The Future Of Open Access: Why Has Academia Not Embraced The Internet Revolution? - Forbes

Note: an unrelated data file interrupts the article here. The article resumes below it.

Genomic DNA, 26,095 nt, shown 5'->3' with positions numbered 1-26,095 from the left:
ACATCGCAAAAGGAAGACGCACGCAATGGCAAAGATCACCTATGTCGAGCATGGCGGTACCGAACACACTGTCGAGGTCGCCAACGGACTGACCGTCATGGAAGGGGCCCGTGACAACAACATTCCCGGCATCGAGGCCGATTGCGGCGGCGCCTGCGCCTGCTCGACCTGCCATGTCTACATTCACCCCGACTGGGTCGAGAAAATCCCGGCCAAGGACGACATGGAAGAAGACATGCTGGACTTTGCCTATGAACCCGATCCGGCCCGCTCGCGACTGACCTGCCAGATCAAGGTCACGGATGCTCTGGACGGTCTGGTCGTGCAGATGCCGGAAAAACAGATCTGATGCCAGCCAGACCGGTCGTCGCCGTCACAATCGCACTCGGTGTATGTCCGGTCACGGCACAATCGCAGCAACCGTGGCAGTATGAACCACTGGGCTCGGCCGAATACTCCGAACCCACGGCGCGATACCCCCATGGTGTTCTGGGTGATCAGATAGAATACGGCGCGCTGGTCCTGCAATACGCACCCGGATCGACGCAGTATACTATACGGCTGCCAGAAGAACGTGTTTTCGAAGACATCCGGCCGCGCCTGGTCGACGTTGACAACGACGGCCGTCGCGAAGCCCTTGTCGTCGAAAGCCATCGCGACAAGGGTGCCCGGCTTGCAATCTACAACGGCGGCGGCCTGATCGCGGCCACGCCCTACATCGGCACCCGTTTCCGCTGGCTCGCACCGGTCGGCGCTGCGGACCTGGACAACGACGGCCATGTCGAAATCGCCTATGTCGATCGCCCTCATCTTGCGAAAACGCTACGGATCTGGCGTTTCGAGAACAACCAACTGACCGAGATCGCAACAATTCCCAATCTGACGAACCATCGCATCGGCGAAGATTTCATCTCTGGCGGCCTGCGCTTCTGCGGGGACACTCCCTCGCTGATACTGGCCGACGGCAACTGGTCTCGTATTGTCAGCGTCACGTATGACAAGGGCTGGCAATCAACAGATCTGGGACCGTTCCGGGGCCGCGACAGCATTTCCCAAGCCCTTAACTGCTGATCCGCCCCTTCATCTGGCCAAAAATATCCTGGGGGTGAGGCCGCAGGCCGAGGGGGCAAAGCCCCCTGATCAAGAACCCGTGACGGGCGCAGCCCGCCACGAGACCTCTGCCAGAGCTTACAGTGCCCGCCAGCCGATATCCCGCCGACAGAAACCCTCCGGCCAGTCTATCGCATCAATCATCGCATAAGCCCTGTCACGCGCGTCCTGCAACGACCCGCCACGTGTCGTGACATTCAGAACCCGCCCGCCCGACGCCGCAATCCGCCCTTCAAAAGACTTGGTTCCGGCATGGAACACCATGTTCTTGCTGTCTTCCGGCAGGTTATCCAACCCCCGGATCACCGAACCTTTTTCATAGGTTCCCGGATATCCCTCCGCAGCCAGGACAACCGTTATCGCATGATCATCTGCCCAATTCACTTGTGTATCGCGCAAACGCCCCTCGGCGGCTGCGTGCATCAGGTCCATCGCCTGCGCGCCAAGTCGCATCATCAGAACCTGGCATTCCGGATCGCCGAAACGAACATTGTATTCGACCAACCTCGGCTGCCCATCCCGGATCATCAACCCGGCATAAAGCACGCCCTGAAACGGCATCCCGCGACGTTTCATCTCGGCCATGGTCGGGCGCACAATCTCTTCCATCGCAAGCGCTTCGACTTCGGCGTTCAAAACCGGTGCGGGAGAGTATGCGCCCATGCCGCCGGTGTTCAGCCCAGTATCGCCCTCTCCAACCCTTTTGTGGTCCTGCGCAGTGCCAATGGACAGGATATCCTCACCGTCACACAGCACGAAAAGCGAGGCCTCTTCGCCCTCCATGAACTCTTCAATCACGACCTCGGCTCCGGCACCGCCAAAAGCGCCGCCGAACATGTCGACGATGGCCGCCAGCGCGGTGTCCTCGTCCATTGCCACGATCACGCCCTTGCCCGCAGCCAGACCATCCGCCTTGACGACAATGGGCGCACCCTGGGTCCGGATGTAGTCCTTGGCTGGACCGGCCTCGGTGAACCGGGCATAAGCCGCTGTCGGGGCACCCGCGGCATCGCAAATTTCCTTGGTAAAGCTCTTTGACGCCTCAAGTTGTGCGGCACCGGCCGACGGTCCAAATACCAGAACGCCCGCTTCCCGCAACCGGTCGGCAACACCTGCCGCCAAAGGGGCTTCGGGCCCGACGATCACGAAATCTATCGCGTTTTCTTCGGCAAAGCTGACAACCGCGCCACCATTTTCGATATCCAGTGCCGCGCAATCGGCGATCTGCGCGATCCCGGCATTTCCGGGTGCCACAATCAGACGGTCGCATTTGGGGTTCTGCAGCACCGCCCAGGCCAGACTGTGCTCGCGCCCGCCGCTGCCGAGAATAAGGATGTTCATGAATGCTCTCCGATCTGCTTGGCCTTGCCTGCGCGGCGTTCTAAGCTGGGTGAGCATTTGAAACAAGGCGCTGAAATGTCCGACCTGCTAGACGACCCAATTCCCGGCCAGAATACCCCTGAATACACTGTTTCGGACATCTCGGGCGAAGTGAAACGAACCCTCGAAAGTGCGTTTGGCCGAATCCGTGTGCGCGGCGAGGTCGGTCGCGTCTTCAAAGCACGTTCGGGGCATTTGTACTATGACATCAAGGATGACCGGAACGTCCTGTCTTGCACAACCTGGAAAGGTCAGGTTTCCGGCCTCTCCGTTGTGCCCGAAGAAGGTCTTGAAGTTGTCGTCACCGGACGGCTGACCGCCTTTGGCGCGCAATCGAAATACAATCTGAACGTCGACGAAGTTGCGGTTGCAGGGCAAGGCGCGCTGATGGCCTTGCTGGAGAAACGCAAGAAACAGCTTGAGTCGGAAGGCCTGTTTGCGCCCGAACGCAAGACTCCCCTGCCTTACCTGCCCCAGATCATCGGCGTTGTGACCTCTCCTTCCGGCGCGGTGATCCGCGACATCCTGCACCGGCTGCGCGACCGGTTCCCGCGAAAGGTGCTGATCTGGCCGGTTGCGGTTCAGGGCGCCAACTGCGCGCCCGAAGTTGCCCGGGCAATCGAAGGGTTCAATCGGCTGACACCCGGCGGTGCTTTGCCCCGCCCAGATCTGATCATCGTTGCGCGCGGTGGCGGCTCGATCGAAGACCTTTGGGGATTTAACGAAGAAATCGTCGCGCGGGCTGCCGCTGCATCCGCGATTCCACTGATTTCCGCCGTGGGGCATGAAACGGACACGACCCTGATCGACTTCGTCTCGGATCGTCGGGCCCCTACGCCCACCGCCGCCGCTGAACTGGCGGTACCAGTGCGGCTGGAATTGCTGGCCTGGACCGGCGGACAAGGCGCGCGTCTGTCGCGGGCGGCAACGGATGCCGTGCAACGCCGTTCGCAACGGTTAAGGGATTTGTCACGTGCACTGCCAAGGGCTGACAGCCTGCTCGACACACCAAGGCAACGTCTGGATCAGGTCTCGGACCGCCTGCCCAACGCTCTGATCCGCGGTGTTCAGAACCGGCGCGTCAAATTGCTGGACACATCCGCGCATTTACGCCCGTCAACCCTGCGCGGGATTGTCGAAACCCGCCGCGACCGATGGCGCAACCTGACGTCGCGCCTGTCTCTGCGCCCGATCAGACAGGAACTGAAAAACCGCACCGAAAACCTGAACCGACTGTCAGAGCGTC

"One of the most remarkable aspects of the story of the web’s evolution is that the collective output of the world’s universities has remained largely absent from the open online world, even as most other forms of information have shifted to some form of open online access. In the case of encyclopedias, entirely new forms of collaborative knowledge documentation like Wikipedia have emerged, while journalism has shifted to free advertising-supported distribution and even music and videos are increasingly legally available through ad-supported streaming services or affordable licensed download services. Academic papers, the lifeblood of the scholarly world of academia, have resisted this transition. To those outside academia it might be surprising that most universities don’t publish all of their books, papers, presentations and course materials on their websites for the world to access. Even at public universities, where the salaries of faculty and staff and the operating costs of the institution are often heavily subsidized by taxpayer money, either directly by their states or indirectly through grants from NSF, NIH and other federal agencies, the majority of the research output of the institution is not publicly accessible ... The high cost of journal access and the cumbersome and complex interfaces that libraries provide to their subscription holdings, has fed an underground movement to pirate academic literature. While news headlines about online piracy tend to focus on illegal downloading of music tracks or streaming of videos, the academic community is facing its own pirating crisis. Yesterday Science published a fascinating behind-the-scenes look at Sci-Hub, one of the most infamous academic pirating sites, which provides free access to more than 50 million illegally acquired papers ..."